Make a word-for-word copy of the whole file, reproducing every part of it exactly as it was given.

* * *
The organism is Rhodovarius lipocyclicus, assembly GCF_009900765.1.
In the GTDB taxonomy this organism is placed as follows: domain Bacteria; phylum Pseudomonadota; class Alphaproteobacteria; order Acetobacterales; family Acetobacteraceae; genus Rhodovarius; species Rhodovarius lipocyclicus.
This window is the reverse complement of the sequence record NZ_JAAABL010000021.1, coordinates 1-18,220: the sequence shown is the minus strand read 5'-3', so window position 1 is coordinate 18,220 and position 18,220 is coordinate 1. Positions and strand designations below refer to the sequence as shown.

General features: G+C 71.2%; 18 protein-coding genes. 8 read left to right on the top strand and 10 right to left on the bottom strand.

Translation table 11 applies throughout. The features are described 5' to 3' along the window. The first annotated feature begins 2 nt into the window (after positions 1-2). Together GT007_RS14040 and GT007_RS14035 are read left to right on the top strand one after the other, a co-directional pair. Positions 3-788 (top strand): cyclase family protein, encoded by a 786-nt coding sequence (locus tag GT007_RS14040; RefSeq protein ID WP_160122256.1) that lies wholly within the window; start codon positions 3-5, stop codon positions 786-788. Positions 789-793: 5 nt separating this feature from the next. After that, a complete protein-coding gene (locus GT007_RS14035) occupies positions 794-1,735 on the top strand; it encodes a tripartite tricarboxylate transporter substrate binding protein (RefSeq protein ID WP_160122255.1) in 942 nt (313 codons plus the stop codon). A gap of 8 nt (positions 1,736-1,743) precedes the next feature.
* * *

The organism is Rhodovarius lipocyclicus, assembly GCF_009900765.1.
In the GTDB taxonomy this organism is placed as follows: domain Bacteria; phylum Pseudomonadota; class Alphaproteobacteria; order Acetobacterales; family Acetobacteraceae; genus Rhodovarius; species Rhodovarius lipocyclicus.
This window is the reverse complement of the sequence record NZ_JAAABL010000021.1, coordinates 1-18,220: the sequence shown is the minus strand read 5'-3', so window position 1 is coordinate 18,220 and position 18,220 is coordinate 1. Positions and strand designations below refer to the sequence as shown.

General features: G+C 71.2%; 18 protein-coding genes. 8 read left to right on the top strand and 10 right to left on the bottom strand.

Translation table 11 applies throughout. The features are described 5' to 3' along the window. The first annotated feature begins 2 nt into the window (after positions 1-2). Together GT007_RS14040 and GT007_RS14035 are read left to right on the top strand one after the other, a co-directional pair. Positions 3-788 (top strand): cyclase family protein, encoded by a 786-nt coding sequence (locus tag GT007_RS14040; RefSeq protein ID WP_160122256.1) that lies wholly within the window; start codon positions 3-5, stop codon positions 786-788. Positions 789-793: 5 nt separating this feature from the next. After that, a complete protein-coding gene (locus GT007_RS14035) occupies positions 794-1,735 on the top strand; it encodes a tripartite tricarboxylate transporter substrate binding protein (RefSeq protein ID WP_160122255.1) in 942 nt (313 codons plus the stop codon). A gap of 8 nt (positions 1,736-1,743) precedes the next feature.